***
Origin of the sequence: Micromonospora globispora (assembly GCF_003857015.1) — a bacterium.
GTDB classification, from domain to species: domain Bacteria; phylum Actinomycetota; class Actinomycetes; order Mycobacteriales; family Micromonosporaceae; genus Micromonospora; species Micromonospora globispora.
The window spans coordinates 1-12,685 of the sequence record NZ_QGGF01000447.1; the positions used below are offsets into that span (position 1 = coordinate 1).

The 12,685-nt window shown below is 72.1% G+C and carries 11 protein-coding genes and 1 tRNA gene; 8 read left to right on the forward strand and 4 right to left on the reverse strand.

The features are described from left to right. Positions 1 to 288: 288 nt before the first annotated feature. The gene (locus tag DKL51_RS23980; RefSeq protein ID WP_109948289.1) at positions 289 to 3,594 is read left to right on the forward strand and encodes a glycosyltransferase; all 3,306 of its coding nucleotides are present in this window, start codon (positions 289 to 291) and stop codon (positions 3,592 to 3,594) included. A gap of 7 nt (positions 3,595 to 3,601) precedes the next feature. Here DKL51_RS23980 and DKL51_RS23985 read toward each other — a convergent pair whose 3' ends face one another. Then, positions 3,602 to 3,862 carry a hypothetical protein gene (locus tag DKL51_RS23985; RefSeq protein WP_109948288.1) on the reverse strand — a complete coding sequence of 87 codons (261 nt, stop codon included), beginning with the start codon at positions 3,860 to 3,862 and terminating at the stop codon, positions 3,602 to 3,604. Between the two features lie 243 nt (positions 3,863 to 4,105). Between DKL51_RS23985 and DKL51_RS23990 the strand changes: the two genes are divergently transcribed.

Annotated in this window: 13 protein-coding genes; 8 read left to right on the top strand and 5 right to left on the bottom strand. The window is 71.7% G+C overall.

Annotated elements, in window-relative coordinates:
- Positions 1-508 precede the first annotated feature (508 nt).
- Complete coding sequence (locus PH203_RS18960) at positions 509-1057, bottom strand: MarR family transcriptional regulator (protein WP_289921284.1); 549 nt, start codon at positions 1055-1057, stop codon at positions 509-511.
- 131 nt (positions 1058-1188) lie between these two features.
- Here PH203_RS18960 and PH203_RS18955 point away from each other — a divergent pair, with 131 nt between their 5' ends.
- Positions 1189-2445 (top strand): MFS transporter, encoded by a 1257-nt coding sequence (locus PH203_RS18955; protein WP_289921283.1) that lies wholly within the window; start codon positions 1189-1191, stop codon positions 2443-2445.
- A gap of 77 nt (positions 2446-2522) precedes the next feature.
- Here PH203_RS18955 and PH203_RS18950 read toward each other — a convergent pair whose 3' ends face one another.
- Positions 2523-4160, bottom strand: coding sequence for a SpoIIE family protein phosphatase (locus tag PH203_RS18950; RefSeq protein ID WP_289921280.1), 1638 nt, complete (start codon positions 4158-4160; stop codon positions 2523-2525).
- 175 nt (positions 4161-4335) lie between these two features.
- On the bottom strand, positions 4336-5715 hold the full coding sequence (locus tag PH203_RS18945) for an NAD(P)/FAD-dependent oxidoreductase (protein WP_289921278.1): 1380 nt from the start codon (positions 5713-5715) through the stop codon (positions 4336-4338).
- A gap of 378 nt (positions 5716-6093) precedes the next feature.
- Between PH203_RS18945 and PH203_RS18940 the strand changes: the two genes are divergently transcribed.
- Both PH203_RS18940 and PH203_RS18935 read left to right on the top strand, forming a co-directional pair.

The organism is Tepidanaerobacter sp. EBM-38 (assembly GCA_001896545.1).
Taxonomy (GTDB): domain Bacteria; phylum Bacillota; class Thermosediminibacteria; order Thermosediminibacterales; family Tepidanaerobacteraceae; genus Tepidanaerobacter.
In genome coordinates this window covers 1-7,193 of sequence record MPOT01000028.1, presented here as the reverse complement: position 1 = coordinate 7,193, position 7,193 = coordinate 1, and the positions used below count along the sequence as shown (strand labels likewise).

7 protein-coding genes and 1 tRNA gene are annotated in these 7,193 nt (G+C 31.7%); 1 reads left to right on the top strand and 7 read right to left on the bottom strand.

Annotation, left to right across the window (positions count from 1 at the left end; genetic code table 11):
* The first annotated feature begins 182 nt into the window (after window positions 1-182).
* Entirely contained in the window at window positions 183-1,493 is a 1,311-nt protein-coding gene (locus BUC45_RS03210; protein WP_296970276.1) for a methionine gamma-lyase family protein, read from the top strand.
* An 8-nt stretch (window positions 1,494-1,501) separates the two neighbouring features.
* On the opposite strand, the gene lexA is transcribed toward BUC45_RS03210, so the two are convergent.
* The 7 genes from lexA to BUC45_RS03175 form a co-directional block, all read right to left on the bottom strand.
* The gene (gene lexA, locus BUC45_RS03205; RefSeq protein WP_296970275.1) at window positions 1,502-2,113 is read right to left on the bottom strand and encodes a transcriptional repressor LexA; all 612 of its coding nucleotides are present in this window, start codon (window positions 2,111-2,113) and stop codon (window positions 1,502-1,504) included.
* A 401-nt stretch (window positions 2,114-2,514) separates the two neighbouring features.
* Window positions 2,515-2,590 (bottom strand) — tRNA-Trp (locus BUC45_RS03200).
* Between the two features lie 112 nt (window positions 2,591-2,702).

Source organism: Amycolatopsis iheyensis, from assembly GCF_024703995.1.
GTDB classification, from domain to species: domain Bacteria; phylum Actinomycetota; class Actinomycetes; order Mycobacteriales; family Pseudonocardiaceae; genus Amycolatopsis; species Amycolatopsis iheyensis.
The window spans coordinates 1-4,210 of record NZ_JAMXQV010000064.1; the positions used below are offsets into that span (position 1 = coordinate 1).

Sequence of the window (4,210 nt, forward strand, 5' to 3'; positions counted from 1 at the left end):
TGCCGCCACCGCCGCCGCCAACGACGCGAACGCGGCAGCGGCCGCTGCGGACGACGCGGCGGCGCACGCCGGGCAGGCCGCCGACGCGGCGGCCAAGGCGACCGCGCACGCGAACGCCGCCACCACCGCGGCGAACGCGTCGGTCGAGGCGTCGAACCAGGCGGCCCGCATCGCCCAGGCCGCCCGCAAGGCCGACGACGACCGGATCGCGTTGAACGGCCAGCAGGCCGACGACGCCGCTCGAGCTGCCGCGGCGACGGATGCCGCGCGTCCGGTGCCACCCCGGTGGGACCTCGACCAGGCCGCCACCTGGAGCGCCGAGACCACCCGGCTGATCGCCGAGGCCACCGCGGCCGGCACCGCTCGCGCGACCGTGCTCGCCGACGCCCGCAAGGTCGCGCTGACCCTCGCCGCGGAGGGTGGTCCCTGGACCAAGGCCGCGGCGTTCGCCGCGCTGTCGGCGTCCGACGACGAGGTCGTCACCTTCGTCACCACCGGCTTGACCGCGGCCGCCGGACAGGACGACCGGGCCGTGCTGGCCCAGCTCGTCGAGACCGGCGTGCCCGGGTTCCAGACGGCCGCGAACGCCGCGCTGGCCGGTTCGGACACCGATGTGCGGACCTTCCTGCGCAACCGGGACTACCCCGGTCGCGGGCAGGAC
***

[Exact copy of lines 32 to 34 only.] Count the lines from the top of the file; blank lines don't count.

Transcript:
* A 401-nt stretch (window positions 2,114-2,514) separates the two neighbouring features.
* Window positions 2,515-2,590 (bottom strand) — tRNA-Trp (locus BUC45_RS03200).
* Between the two features lie 112 nt (window positions 2,591-2,702).